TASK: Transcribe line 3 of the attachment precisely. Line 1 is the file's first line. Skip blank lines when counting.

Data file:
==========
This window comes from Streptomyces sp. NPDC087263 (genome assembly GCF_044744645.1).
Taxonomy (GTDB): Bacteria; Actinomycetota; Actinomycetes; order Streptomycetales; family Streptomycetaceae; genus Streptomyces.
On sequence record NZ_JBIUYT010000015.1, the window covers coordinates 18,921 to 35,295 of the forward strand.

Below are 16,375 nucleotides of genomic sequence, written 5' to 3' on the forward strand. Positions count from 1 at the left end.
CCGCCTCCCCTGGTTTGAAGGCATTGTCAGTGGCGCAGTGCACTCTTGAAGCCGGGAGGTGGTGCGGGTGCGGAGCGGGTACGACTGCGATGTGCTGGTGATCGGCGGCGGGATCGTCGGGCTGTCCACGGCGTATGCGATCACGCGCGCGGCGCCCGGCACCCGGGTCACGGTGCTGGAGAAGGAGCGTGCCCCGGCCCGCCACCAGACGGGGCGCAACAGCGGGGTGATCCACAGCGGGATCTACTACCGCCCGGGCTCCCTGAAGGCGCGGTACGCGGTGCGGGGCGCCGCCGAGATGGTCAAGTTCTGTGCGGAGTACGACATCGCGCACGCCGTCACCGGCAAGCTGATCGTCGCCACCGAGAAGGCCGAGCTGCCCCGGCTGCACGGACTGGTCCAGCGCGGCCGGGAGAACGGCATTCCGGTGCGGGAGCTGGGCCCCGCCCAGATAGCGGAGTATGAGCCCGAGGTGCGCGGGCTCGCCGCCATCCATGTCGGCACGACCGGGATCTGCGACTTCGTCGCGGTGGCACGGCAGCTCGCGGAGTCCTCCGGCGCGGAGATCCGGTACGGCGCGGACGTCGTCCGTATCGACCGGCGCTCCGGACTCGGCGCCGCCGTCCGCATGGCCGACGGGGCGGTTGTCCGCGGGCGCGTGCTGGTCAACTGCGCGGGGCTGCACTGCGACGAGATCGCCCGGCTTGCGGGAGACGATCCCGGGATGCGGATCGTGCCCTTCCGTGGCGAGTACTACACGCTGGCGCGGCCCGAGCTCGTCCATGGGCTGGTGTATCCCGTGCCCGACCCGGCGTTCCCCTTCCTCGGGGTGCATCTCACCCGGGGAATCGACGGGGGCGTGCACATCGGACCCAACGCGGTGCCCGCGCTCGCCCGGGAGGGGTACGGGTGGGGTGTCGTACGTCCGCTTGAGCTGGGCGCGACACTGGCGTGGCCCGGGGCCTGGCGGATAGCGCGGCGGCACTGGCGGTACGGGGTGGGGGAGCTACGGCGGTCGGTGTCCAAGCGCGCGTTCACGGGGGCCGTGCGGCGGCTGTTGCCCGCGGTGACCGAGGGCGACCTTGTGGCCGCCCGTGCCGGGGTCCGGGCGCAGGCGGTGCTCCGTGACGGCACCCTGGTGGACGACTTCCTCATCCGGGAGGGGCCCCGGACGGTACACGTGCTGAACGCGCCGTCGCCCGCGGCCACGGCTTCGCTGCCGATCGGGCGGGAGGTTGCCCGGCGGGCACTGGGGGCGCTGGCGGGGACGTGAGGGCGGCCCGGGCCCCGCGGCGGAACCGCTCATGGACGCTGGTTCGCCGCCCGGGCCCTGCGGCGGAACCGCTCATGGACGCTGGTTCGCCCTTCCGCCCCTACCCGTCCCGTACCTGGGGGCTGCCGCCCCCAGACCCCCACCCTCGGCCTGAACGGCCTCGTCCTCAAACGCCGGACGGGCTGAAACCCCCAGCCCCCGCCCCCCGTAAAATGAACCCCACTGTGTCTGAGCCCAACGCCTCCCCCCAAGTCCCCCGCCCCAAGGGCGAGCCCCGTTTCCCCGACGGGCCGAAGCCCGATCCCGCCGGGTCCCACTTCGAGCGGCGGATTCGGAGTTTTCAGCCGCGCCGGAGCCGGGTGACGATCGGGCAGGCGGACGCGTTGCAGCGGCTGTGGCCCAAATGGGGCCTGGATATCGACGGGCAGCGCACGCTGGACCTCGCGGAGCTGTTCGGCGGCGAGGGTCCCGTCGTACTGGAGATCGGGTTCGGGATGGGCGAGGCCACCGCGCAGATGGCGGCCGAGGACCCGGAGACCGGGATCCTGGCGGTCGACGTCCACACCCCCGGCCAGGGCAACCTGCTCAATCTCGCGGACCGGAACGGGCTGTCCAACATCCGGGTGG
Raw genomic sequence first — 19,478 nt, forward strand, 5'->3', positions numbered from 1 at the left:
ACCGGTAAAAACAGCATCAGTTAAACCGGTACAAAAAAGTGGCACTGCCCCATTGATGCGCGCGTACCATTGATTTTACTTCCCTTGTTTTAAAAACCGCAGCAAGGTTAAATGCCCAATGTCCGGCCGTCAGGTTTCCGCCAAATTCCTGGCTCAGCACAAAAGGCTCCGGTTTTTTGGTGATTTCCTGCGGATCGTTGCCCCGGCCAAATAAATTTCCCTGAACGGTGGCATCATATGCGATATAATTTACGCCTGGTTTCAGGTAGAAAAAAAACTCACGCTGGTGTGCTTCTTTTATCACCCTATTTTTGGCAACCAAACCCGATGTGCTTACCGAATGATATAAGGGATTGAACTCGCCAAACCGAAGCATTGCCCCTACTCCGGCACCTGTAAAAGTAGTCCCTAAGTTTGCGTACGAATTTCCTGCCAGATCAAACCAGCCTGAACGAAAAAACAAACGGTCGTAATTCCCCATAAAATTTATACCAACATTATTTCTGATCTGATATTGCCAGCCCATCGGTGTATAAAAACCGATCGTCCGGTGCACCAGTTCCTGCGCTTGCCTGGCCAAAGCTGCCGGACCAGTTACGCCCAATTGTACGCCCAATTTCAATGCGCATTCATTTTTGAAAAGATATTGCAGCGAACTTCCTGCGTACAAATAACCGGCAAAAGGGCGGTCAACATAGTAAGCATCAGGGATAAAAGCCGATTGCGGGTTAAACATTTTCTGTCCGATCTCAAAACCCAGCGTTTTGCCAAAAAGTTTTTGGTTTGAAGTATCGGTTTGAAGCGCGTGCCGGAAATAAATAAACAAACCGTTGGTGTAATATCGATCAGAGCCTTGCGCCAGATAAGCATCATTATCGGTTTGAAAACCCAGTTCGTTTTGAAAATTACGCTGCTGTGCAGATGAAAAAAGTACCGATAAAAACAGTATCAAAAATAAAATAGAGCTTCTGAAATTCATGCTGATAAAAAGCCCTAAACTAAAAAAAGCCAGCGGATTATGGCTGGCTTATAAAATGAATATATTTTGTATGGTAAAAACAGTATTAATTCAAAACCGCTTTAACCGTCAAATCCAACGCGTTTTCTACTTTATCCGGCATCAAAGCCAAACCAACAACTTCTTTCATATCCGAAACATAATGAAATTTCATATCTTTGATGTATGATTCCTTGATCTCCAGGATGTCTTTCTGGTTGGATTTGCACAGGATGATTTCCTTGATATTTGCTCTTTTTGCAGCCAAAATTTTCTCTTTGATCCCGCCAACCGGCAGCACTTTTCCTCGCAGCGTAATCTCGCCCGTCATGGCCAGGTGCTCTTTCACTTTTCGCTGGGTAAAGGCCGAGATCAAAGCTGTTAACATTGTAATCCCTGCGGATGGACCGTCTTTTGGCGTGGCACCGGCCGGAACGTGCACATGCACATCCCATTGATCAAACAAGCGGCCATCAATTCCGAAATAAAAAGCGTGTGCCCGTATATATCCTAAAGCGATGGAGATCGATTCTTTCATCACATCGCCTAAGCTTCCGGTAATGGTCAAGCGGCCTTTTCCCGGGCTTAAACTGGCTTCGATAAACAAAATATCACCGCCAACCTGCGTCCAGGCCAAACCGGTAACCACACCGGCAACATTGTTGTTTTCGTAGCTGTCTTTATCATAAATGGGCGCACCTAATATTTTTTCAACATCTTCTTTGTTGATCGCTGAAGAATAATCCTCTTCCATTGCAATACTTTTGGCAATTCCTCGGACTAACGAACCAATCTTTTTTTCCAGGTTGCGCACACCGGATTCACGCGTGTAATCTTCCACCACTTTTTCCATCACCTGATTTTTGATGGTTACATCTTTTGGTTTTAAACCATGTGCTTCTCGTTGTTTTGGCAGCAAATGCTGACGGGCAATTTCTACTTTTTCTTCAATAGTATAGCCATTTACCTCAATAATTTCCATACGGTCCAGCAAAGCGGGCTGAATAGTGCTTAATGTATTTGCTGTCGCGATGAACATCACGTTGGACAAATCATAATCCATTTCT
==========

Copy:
On sequence record NZ_JBIUYT010000015.1, the window covers coordinates 18,921 to 35,295 of the forward strand.